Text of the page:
Here's a sequence that dates itself fairly well. With the inclusion of effects man Art Palmer, we can deduct that parts of this may have been animated in or around 1943, when his last know works at Disney, Donald's Tire Trouble and Lake Titicaca from Saludos Amigos, were perpetrated. We also have animator Frank McSavage, famous for his comic book work, who was credited on some of Jack King's shorts in 1947 and 1948. I suppose its entirely possible that parts of this were done in 1946 and later combined with effects work from earlier in the 1940s, but there is little information on the document to confirm this. Its also entirely possible in the late 1940s Frank might've been assigned exclusively to King's Duck pictures, like Don Towsley and Paul Allen, and this was a small bit part for him from the earlier period when he was more involved with the Goofy camp. We've seen Les Clark animate for Billy Bob on Pinocchio and Dumbo, and his Mickey shorts, so I suspect he did his work early on.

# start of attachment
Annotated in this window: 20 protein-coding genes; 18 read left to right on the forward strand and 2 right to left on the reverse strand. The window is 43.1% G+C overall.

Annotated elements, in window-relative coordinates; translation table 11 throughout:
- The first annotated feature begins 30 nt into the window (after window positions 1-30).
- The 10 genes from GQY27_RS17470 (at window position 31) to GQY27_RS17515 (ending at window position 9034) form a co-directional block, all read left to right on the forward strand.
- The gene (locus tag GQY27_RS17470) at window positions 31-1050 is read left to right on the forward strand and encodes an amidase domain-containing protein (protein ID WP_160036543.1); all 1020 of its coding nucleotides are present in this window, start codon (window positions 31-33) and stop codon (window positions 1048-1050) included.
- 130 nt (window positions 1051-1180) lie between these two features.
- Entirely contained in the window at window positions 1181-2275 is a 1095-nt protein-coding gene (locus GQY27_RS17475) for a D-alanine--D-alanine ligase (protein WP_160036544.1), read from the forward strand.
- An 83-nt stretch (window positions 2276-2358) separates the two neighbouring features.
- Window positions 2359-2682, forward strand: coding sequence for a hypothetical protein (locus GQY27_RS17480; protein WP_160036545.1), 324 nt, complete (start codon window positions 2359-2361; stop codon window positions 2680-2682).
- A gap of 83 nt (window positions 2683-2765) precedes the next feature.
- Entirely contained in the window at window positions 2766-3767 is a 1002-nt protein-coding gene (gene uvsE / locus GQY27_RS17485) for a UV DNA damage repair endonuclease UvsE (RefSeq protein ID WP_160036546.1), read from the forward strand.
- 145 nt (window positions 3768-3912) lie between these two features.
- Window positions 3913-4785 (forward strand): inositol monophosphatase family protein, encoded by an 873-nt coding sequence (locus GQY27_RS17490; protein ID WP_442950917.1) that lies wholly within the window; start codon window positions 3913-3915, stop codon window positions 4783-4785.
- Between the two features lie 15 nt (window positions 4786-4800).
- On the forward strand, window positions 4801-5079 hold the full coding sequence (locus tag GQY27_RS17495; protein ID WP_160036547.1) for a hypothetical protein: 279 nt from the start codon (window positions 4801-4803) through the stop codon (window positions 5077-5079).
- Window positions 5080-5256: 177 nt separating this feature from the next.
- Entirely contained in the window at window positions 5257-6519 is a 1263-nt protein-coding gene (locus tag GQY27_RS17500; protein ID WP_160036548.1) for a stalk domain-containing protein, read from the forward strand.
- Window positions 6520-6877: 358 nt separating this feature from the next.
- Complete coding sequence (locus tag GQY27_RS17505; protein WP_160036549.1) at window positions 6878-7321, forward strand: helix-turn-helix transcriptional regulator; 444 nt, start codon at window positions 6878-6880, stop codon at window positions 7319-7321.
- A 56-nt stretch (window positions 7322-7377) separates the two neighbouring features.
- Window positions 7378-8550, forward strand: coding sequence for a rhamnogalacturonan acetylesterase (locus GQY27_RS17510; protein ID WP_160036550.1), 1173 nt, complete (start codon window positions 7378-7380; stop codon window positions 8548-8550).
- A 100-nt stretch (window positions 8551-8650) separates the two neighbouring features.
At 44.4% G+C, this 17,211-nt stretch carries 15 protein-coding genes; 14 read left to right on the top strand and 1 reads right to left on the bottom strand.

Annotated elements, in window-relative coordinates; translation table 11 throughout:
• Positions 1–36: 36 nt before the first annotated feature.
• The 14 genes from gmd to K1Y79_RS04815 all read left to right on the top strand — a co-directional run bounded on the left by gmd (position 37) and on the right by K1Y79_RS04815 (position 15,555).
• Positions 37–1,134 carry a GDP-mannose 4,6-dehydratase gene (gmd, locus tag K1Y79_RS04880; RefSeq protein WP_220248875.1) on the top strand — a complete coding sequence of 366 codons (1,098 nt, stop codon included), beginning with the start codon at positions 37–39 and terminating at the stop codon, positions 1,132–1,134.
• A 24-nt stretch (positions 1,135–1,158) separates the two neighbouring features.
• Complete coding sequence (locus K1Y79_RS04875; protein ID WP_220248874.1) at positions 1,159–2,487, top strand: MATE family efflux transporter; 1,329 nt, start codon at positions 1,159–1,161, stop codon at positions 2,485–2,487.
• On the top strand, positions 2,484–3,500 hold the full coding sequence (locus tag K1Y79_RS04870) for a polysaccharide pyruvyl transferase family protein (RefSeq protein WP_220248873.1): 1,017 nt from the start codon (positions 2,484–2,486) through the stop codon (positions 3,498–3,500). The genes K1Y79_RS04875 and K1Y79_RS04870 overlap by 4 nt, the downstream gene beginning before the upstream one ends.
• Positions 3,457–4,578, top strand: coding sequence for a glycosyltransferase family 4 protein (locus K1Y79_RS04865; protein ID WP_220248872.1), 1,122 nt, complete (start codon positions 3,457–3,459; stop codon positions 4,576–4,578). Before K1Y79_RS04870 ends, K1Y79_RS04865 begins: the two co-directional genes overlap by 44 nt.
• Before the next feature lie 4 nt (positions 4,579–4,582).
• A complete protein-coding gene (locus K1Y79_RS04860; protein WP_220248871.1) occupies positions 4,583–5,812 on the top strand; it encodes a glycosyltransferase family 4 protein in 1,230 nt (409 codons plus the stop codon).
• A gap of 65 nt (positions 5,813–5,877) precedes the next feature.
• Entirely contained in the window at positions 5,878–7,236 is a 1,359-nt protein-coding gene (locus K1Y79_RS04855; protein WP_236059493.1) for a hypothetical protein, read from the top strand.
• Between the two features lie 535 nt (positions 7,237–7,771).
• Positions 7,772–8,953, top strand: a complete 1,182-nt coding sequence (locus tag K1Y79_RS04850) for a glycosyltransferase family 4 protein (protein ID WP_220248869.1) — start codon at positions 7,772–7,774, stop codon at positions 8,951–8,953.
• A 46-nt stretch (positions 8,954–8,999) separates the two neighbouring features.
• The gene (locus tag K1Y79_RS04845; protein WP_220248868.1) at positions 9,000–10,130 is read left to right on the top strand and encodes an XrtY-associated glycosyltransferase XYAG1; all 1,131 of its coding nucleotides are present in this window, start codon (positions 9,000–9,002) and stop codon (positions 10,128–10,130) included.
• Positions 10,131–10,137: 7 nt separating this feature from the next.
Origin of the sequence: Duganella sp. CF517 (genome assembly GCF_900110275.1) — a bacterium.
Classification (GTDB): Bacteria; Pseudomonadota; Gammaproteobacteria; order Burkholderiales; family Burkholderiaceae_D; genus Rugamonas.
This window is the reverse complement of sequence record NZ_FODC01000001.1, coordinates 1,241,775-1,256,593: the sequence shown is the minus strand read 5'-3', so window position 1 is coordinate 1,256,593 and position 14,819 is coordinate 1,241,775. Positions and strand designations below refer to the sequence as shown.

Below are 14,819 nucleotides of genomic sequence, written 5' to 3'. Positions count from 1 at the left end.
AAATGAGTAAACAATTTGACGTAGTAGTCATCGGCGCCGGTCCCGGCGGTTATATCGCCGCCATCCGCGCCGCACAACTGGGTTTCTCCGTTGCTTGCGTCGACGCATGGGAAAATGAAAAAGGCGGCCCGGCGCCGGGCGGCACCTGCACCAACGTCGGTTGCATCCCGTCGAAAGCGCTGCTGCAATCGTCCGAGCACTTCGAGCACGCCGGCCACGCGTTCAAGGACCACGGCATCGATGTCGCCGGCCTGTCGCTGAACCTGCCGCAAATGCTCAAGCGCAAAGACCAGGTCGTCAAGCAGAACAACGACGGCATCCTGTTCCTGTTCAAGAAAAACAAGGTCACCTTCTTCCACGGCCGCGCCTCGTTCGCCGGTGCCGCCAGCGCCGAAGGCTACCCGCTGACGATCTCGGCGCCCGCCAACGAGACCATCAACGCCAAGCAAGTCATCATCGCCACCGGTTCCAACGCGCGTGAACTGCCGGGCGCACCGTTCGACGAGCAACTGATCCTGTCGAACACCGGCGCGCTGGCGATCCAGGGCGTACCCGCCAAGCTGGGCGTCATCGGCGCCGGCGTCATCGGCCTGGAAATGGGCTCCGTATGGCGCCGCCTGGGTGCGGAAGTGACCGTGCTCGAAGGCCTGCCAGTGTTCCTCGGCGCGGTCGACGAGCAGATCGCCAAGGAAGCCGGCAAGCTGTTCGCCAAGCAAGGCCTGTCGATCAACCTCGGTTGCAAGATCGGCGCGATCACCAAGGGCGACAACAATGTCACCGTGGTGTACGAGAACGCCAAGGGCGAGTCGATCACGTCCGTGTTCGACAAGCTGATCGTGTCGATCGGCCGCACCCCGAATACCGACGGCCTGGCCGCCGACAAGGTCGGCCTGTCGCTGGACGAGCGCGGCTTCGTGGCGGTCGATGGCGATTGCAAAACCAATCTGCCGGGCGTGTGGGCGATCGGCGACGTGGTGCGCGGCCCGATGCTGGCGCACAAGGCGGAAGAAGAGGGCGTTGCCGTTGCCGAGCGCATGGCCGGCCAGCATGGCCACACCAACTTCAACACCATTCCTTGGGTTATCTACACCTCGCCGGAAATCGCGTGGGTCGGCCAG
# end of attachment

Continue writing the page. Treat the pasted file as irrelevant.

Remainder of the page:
This sequence is a Tour de force from Bill Roberts, who is known to have been thoughtful about the development and presentation of antics in his sequences. There are lots of specific and detailed ways the characters are lifted and scooped by the growing flora. The musical synchronization is a nice touch as well. It all indicates that allot of though went into its preparation. This sequence is a perfect vehicle for Billy Bob to show us that aspect of his voice as a film maker.

Saturday, January 27, 2018 at 1:07:00 PM PST  
Anonymous Steven Hartley says...

I've always wondered whether this sequence was animated during 1941. By far, it's the most lavish piece of visual imagery throughout the entire film. Not only does the mention of certain names like Art Palmer arouse my suspicion - but also the fact it's shot almost entirely on Multiplane. In the scenes featuring Mickey Mouse, he very closely resembles the 1940/41 model, compared to the rest of the film.

Saturday, January 27, 2018 at 2:17:00 PM PST  
Anonymous Hans Perk says...

A small note: Frank McSavage started at the Disney studio on March 7th, 1938. Arthur W. Palmer started on April 20th, 1936.